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Wound Healing Lec
Wound Healing Lec
Wound Healing Lec
Wound Healing Lec
Wound Healing Lec
Wound Healing Lec
Wound Healing Lec
Wound Healing Lec
Wound Healing Lec
Wound Healing Lec
Wound Healing Lec
Wound Healing Lec
Wound Healing Lec
Wound Healing Lec
Wound Healing Lec
Wound Healing Lec
Wound Healing Lec
Wound Healing Lec
Wound Healing Lec
Wound Healing Lec
Wound Healing Lec
Wound Healing Lec
Wound Healing Lec
Wound Healing Lec
Wound Healing Lec
Wound Healing Lec
Wound Healing Lec
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Wound Healing Lec

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  • 1. Wound Healing Wallace Medina, MD, FPCS,FPSGS,FPALES
  • 2. <ul><li>Terminology </li></ul><ul><li>W ound repair- ability to restore normal function and structure </li></ul><ul><li>R egeneration – perfect restoration, no scar formation </li></ul><ul><li>* All tissues proceed through the same series of events </li></ul>
  • 3. <ul><li>Terminology </li></ul><ul><li>A cute wounds - orderly and timely reparative process </li></ul><ul><li>C hronic wounds – no restoration of functional integrity, stops at inflammatory phase </li></ul>
  • 4. Types of Wound Closure Primary or first intention Secondary or spontaneous Tertiary or delayed primary
  • 5. Phases of Wound Healing A. Inflammatory or reactive phase - immediate response to injury - goals: hemostasis, debridement , sealing of the wound
  • 6. <ul><li>Phases of Wound Healing </li></ul><ul><li>A. Inflammatory or reactive phase </li></ul><ul><li>Events </li></ul><ul><li>Increase vascular permeability </li></ul><ul><li>Chemotaxis </li></ul><ul><li>Secretion of cytokines </li></ul><ul><li>Growth factor </li></ul>
  • 7. <ul><li>Phases of Wound Healing </li></ul><ul><li>A. Inflammatory or reactive phase </li></ul><ul><li>Inflammatory cells </li></ul><ul><li>PMN </li></ul><ul><li>Migration of PMN stops when wound contamination has been controlled </li></ul><ul><li>Don’t survive more than 24 hours </li></ul><ul><li>Increase contamination stimulates PMN resulting to delayed wound healing and destruction of tissues. </li></ul><ul><li>Not essential for wound healing </li></ul>
  • 8. <ul><li>Phases of Wound Healing </li></ul><ul><li>A. Inflammatory or reactive phase </li></ul><ul><li>Inflammatory cells </li></ul><ul><li>Macrophages </li></ul><ul><li>Orchestrate release of cytokines/ Process of wound healing/ release of growth factors </li></ul><ul><li>24 – 48 hours </li></ul><ul><li>Source of TNF /interleukin 1, 6, 8 </li></ul>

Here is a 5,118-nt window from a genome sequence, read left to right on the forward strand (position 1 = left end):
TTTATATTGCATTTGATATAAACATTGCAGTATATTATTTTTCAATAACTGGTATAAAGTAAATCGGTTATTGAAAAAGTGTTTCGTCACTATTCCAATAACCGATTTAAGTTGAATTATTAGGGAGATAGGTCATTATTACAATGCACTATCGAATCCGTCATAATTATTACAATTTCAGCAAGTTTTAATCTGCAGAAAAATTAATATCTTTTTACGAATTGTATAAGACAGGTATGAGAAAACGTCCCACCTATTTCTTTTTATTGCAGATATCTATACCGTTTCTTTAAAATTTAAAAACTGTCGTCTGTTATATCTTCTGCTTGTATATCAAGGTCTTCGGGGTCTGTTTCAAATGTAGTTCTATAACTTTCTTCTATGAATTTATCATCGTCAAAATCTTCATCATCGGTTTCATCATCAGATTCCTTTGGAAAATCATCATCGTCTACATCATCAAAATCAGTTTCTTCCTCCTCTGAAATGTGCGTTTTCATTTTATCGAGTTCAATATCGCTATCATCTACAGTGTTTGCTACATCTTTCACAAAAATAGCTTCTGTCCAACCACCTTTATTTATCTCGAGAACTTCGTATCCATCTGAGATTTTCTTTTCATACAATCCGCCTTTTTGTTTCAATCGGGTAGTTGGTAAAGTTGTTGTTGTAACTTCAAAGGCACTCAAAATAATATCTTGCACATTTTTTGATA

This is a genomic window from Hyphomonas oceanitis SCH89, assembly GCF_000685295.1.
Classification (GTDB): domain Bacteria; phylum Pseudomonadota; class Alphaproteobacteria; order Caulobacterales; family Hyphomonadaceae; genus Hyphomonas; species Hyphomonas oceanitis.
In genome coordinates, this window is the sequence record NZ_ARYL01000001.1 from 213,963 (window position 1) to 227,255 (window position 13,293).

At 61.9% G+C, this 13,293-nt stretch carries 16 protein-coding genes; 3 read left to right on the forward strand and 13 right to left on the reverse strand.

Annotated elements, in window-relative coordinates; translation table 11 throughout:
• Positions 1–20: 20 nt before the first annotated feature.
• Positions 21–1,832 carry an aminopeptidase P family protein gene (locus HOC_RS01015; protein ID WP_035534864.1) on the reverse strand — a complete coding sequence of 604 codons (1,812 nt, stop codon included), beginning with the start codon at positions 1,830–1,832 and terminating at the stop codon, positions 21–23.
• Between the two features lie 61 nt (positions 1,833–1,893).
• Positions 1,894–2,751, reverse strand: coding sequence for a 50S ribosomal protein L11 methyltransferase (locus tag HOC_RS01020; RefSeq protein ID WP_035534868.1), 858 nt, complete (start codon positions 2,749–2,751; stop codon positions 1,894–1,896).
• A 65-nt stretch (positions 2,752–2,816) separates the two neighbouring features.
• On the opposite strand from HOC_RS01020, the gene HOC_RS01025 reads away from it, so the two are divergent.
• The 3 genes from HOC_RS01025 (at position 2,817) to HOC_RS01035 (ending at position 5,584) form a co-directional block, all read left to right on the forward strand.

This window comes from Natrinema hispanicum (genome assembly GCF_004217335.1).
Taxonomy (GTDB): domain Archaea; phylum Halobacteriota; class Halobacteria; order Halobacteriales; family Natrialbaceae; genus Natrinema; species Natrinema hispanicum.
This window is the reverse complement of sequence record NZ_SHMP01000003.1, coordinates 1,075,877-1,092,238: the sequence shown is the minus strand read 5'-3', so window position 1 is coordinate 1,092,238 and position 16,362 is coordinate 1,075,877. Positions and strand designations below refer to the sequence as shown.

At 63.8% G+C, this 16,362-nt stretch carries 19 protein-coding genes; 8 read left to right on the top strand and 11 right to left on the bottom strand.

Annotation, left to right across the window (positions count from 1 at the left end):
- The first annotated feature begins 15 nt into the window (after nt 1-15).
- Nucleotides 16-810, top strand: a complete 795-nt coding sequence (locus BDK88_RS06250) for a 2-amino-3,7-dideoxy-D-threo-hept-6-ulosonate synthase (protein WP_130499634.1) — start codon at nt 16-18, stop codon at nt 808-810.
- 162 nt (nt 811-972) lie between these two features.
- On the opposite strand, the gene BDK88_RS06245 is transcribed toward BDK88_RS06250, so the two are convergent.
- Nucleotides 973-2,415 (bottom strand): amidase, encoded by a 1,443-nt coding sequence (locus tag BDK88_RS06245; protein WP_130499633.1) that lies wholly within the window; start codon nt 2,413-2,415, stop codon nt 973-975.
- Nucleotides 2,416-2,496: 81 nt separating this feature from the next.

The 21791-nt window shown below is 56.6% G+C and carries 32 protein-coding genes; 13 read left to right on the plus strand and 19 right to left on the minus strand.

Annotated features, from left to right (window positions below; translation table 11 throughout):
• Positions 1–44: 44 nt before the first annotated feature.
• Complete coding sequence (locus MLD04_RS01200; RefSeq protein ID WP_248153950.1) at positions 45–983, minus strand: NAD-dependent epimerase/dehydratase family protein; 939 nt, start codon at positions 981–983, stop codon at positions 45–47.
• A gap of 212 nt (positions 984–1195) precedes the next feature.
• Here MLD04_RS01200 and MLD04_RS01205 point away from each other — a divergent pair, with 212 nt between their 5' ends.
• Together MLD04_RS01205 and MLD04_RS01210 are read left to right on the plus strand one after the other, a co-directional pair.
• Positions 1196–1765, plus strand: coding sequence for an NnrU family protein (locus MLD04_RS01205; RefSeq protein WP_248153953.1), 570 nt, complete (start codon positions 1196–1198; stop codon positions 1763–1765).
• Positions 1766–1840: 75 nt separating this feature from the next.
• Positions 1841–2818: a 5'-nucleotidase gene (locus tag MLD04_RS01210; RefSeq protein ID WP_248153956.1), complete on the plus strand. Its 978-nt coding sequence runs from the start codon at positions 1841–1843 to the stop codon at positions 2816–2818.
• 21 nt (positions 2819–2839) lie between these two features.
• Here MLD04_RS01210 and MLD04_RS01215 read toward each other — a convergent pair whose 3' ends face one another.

• 9. Growth factors: FGF, VEGF Cytokines: TNF- Nitric oxide Angiogenesis Growth factors: TGF-, EGF, PDGF Cytokines: TNF-, IL-1, IFN- Enzymes: arginase, collagenase Prostaglandins Nitric oxide Matrix synthesis Growth factors: PDGF, TGF-, EGF, IGF Cytokines: TNF-, IL-1, IL-6 Fibronectin Cell recruitment and activation Collagenase, elastase Débridement Reactive oxygen species Nitric oxide Phagocytosis Mediators Activity Activities During Wound Healing Macrophage
  • 10. Table 8-2 Growth Factors Participating in Wound Healing Stimulates fibroblasts, keratinocytes, chondrocytes, myoblasts     Mitogenesis: mesoderm and neuroectoderm     Stimulation of angiogenesis (by stimulation of endothelial cell proliferation and migration) Fibroblasts, endothelial cells, smooth muscle cells, chondrocytes Fibroblast growth factor (FGF)   Stimulation of collagen synthesis     Stimulation of angiogenesis     Mitogenesis: fibroblasts, smooth muscle cells     Chemotaxis: fibroblasts, smooth muscle, monocytes, neutrophils Platelets, macrophages, monocytes, smooth muscle cells, endothelial cells Platelet-derived growth factor (PDGF)   Cellular and Biological Effects Wound Cell Origin Growth Factor
  • 11. Table 8-2 Growth Factors Participating in Wound Healing TGF-       3 inhibits scar formation     Stimulates angiogenesis TGF-       1 stimulates wound matrix production (fibronectin, collagen glycosaminoglycans); regulation of inflammation   Platelets, T lymphocytes, macrophages, monocytes, neutrophils Transforming growth factor- alpha       (TGF-  alpha    ) (3 isoforms:       1 ,       2 ,       3 )   Mitogenic and chemotactic for epidermal and endothelial cells     Homology with EGF; binds to EGF receptor Keratinocytes, platelets, macrophages Transforming growth factor- B       (TGF- B      )   Stimulates proliferation and migration of all epithelial cell types Platelets, macrophages, monocytes (also identified in salivary glands, duodenal glands, kidney, and lacrimal glands) Epidermal growth factor (EGF)   Significant homology with FGF; stimulates keratinocytes Keratinocytes, fibroblasts Keratinocyte growth factor (KGF)